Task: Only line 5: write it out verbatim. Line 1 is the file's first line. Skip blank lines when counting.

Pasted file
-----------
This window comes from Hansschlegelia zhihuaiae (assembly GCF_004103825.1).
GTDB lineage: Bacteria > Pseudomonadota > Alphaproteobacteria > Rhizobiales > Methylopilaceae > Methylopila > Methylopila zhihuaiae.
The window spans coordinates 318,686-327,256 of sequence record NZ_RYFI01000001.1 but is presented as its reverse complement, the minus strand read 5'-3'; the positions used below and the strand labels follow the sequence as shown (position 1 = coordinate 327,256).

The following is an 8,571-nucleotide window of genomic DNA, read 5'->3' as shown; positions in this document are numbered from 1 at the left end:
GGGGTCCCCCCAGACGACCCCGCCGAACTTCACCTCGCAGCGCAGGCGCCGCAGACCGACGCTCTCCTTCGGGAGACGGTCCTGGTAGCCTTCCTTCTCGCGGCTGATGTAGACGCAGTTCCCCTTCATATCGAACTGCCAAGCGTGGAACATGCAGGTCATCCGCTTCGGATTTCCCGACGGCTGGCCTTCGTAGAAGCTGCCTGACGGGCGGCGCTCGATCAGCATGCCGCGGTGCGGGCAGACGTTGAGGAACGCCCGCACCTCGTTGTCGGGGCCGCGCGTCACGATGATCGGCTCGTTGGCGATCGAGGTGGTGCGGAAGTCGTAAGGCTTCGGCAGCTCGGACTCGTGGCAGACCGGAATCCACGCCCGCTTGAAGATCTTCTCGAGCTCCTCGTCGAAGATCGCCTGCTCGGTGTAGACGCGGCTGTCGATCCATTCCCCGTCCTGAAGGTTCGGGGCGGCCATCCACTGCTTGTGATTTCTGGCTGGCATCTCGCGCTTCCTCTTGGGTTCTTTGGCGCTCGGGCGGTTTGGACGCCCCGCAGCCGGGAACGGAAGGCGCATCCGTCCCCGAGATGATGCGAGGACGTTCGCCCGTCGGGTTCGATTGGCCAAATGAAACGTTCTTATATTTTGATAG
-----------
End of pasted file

GGGGTCCCCCCAGACGACCCCGCCGAACTTCACCTCGCAGCGCAGGCGCCGCAGACCGACGCTCTCCTTCGGGAGACGGTCCTGGTAGCCTTCCTTCTCGCGGCTGATGTAGACGCAGTTCCCCTTCATATCGAACTGCCAAGCGTGGAACATGCAGGTCATCCGCTTCGGATTTCCCGACGGCTGGCCTTCGTAGAAGCTGCCTGACGGGCGGCGCTCGATCAGCATGCCGCGGTGCGGGCAGACGTTGAGGAACGCCCGCACCTCGTTGTCGGGGCCGCGCGTCACGATGATCGGCTCGTTGGCGATCGAGGTGGTGCGGAAGTCGTAAGGCTTCGGCAGCTCGGACTCGTGGCAGACCGGAATCCACGCCCGCTTGAAGATCTTCTCGAGCTCCTCGTCGAAGATCGCCTGCTCGGTGTAGACGCGGCTGTCGATCCATTCCCCGTCCTGAAGGTTCGGGGCGGCCATCCACTGCTTGTGATTTCTGGCTGGCATCTCGCGCTTCCTCTTGGGTTCTTTGGCGCTCGGGCGGTTTGGACGCCCCGCAGCCGGGAACGGAAGGCGCATCCGTCCCCGAGATGATGCGAGGACGTTCGCCCGTCGGGTTCGATTGGCCAAATGAAACGTTCTTATATTTTGATAG